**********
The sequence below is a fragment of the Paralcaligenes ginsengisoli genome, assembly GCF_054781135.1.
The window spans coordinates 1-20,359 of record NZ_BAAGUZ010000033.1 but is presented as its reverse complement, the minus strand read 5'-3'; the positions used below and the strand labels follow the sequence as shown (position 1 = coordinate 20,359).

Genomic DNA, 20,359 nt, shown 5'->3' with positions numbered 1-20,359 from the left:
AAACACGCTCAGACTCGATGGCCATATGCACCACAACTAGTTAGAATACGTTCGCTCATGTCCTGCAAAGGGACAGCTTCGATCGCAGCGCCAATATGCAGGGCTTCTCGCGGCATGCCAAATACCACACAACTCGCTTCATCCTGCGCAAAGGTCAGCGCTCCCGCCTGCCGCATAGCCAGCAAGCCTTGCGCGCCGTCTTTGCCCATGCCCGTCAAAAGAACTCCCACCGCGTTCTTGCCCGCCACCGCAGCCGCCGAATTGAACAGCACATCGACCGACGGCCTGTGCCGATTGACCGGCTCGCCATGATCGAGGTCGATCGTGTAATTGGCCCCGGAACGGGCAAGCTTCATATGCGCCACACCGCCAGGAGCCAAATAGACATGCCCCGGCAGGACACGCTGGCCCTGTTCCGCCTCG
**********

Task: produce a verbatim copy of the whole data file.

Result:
The sequence below is a fragment of the Paralcaligenes ginsengisoli genome, assembly GCF_054781135.1.
The window spans coordinates 1-20,359 of record NZ_BAAGUZ010000033.1 but is presented as its reverse complement, the minus strand read 5'-3'; the positions used below and the strand labels follow the sequence as shown (position 1 = coordinate 20,359).

Genomic DNA, 20,359 nt, shown 5'->3' with positions numbered 1-20,359 from the left:
AAACACGCTCAGACTCGATGGCCATATGCACCACAACTAGTTAGAATACGTTCGCTCATGTCCTGCAAAGGGACAGCTTCGATCGCAGCGCCAATATGCAGGGCTTCTCGCGGCATGCCAAATACCACACAACTCGCTTCATCCTGCGCAAAGGTCAGCGCTCCCGCCTGCCGCATAGCCAGCAAGCCTTGCGCGCCGTCTTTGCCCATGCCCGTCAAAAGAACTCCCACCGCGTTCTTGCCCGCCACCGCAGCCGCCGAATTGAACAGCACATCGACCGACGGCCTGTGCCGATTGACCGGCTCGCCATGATCGAGGTCGATCGTGTAATTGGCCCCGGAACGGGCAAGCTTCATATGCGCCACACCGCCAGGAGCCAAATAGACATGCCCCGGCAGGACACGCTGGCCCTGTTCCGCCTCG